In the 1980s, corporations and property incomes in Sweden rarely pay top statutory rates because of deductibles and loopholes. In fact in the 1990s, Sweden and some other European countries simplified their tax systems which effectively lower tax rates at the high income brackets. The OECD experience since 1980 exhibits no sign of negative econometric impacts on GDP and national product from higher taxes having to finance larger transfers and welfare payments.
It is actually sin taxes that are highest. Tobacco and alcohol are demerit goods because its total costs to society that arise from its consumption (higher healthcare bills from second hand smokers) outweigh the private costs to smokers who purchase them. Consumption in general is also taxed via the Value Added Tax (VAT); the more financially able one is to consume, the more one ought to be taxed.
The Nordic model also taxes lower income groups. While those earning below RM3,000 (which form the majority) are not taxed in Malaysia, even the average Nordic toilet janitor does. At first glance this seems cruel, but labour supply is less sensitive to tax than say, capital supply; people are less likely and less able to change or run away from jobs because of tax as much as investment monies and consumption could. By making everyone pay labour income tax, even those in favour of receiving government welfare too are made to contribute at least a little to the welfare they enjoy.
Welfare Will Not Hinder Progress, Rather Catalyze It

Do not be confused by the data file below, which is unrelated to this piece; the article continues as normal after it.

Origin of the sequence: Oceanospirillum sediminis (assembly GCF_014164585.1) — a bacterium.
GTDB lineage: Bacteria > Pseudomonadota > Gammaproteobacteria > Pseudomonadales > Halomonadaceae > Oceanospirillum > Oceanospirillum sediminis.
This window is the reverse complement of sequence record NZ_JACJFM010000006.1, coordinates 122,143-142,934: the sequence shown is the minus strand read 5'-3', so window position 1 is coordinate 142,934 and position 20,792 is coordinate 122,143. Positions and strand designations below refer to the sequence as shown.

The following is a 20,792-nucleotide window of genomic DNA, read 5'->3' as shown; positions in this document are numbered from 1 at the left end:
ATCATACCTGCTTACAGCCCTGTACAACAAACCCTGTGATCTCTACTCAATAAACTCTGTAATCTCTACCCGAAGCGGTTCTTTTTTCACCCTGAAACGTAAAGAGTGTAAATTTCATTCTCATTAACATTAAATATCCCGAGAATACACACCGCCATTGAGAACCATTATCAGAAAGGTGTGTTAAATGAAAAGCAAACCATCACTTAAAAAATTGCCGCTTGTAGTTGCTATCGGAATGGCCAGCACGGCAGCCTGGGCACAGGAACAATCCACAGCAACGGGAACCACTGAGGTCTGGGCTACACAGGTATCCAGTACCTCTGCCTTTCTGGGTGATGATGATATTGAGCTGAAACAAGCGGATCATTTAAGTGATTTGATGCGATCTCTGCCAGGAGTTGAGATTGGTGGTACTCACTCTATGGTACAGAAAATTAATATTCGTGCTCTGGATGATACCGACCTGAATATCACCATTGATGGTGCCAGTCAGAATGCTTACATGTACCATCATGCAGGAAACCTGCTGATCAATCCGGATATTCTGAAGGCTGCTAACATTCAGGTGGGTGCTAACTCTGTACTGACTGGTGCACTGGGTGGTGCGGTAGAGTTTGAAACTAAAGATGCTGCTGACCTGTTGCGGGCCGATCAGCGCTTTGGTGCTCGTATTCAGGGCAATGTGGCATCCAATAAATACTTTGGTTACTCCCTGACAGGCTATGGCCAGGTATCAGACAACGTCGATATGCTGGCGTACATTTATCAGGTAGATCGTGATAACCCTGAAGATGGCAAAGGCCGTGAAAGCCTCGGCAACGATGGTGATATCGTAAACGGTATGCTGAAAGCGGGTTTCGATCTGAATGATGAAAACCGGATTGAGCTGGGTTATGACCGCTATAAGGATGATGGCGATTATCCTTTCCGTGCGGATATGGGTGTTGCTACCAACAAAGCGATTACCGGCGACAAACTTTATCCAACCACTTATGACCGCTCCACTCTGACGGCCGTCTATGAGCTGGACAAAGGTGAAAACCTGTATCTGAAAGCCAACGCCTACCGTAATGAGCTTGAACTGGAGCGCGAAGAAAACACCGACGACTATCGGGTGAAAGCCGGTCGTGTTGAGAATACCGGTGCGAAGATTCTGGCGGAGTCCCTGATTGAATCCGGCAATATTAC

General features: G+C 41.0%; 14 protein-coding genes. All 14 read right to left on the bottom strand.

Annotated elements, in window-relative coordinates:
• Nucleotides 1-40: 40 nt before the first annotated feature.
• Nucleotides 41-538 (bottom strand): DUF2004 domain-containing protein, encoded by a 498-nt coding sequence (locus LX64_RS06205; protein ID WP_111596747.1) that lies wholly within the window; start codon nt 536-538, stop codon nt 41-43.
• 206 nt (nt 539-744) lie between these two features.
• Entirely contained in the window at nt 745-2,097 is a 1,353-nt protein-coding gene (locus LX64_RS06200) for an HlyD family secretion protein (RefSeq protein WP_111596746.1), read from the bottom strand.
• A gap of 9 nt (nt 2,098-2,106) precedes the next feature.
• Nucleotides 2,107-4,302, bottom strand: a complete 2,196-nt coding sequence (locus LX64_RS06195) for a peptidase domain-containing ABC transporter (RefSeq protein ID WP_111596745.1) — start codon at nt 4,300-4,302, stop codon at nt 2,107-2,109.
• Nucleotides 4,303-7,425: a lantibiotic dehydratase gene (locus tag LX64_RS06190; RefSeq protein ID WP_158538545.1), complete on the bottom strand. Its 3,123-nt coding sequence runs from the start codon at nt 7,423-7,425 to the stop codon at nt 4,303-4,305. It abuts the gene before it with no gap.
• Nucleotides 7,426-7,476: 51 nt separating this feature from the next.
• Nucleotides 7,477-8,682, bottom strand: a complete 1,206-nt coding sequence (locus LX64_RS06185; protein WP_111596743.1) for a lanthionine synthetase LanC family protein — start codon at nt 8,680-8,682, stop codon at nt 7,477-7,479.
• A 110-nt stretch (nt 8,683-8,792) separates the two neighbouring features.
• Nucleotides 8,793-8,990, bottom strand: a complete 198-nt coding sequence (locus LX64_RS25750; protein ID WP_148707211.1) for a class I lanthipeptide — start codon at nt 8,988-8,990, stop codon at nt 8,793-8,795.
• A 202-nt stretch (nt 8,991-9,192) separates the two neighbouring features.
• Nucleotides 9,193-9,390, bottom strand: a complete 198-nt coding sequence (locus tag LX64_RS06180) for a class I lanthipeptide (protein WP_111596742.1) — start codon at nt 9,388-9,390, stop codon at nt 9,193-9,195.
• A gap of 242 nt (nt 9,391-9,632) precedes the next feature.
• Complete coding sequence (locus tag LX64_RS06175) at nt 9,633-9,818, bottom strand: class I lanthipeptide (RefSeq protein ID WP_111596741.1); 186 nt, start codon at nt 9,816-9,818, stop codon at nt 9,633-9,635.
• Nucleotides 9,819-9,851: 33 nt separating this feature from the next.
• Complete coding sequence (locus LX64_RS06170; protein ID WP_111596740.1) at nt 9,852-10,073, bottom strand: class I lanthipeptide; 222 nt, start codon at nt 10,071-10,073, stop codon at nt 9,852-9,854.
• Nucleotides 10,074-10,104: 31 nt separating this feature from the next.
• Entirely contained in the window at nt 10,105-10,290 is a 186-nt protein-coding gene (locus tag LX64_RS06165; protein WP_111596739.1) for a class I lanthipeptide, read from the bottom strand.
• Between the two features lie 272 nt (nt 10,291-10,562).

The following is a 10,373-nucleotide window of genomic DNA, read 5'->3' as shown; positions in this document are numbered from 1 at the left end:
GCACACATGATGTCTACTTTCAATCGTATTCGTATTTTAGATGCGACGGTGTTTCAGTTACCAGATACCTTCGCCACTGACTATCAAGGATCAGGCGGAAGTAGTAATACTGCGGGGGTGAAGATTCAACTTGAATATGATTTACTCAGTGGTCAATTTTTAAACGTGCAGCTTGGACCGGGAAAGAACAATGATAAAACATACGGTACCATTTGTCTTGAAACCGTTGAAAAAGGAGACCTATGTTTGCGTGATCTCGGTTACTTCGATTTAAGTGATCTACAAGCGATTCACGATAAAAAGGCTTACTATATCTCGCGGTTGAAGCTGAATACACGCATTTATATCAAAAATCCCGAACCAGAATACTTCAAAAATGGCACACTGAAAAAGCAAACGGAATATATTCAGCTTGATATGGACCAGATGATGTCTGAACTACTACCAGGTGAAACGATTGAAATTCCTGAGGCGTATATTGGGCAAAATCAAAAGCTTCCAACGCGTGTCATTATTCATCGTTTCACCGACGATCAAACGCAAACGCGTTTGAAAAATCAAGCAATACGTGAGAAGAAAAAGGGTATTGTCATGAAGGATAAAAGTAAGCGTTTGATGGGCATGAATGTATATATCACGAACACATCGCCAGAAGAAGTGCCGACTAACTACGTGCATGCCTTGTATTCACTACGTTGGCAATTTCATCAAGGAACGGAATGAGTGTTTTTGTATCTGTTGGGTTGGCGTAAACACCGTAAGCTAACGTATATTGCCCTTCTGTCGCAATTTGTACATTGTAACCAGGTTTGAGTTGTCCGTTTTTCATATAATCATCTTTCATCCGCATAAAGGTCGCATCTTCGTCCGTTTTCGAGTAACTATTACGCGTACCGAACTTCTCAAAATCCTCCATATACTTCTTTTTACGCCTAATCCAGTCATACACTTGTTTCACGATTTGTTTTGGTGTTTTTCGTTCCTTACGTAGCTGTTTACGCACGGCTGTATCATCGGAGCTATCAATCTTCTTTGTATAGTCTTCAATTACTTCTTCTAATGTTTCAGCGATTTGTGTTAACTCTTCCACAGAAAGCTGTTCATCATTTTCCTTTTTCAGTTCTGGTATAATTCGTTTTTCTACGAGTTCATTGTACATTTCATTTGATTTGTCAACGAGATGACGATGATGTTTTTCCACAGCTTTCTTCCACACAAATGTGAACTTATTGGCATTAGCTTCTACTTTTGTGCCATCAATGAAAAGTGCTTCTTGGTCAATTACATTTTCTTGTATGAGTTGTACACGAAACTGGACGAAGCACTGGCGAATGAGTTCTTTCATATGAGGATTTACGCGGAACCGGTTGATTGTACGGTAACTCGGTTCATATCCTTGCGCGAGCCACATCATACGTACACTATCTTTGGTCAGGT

It is time we cease looking at welfare as populist, a game of pity or even something to be grateful to the government for. It is a perfectly feasible economic programme in its own merit and even growth-accretive. Keynes explained that the welfare state is not just absolute support for the poor. Welfare is actually part of a package of policy instruments to keep the market economy on track and prevent relapses of economic crises. Welfare spending also stimulates demand when private investment and expenditure dry up in times of dampened economic growth.
The Columbia University study showed that large welfare state budgets enrich nations rather than impoverish them. First, all modern rich nations have large welfare states. Second, he found that these states grow faster economically in periods after large welfare programmes compared to periods before them. Third, they found strong evidence that public education and public health have led to enormous gains in productivity and economic well-being. The study drew a 125 years historical timeline for rich nations and found a correlation between social spending and growth rates. It is empirically proven that higher growth rates are registered in states during its large welfare era as opposed to its pre-large welfare era.
How so? For one thing, a welfare state is more inclusive; it generates economic producers wven out of its economically-handicapped citizens, by ensuring the bottom income earners are placed onto the ladder of development.